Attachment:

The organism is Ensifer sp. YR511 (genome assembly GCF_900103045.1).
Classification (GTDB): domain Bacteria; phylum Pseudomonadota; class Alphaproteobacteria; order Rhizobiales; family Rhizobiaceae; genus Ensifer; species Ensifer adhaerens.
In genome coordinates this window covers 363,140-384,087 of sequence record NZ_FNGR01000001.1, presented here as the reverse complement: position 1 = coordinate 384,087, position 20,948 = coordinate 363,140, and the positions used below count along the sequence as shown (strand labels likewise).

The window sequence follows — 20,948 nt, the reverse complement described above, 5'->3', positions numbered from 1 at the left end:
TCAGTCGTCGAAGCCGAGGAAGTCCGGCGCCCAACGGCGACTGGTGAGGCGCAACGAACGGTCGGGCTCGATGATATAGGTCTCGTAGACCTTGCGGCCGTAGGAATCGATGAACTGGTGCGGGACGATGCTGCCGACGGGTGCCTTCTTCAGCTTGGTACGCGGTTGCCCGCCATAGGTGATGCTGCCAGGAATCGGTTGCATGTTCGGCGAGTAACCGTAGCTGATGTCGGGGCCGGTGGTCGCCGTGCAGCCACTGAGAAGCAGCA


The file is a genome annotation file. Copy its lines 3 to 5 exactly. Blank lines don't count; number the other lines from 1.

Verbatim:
In genome coordinates this window covers 363,140-384,087 of sequence record NZ_FNGR01000001.1, presented here as the reverse complement: position 1 = coordinate 384,087, position 20,948 = coordinate 363,140, and the positions used below count along the sequence as shown (strand labels likewise).

The window sequence follows — 20,948 nt, the reverse complement described above, 5'->3', positions numbered from 1 at the left end:
TCAGTCGTCGAAGCCGAGGAAGTCCGGCGCCCAACGGCGACTGGTGAGGCGCAACGAACGGTCGGGCTCGATGATATAGGTCTCGTAGACCTTGCGGCCGTAGGAATCGATGAACTGGTGCGGGACGATGCTGCCGACGGGTGCCTTCTTCAGCTTGGTACGCGGTTGCCCGCCATAGGTGATGCTGCCAGGAATCGGTTGCATGTTCGGCGAGTAACCGTAGCTGATGTCGGGGCCGGTGGTCGCCGTGCAGCCACTGAGAAGCAGCA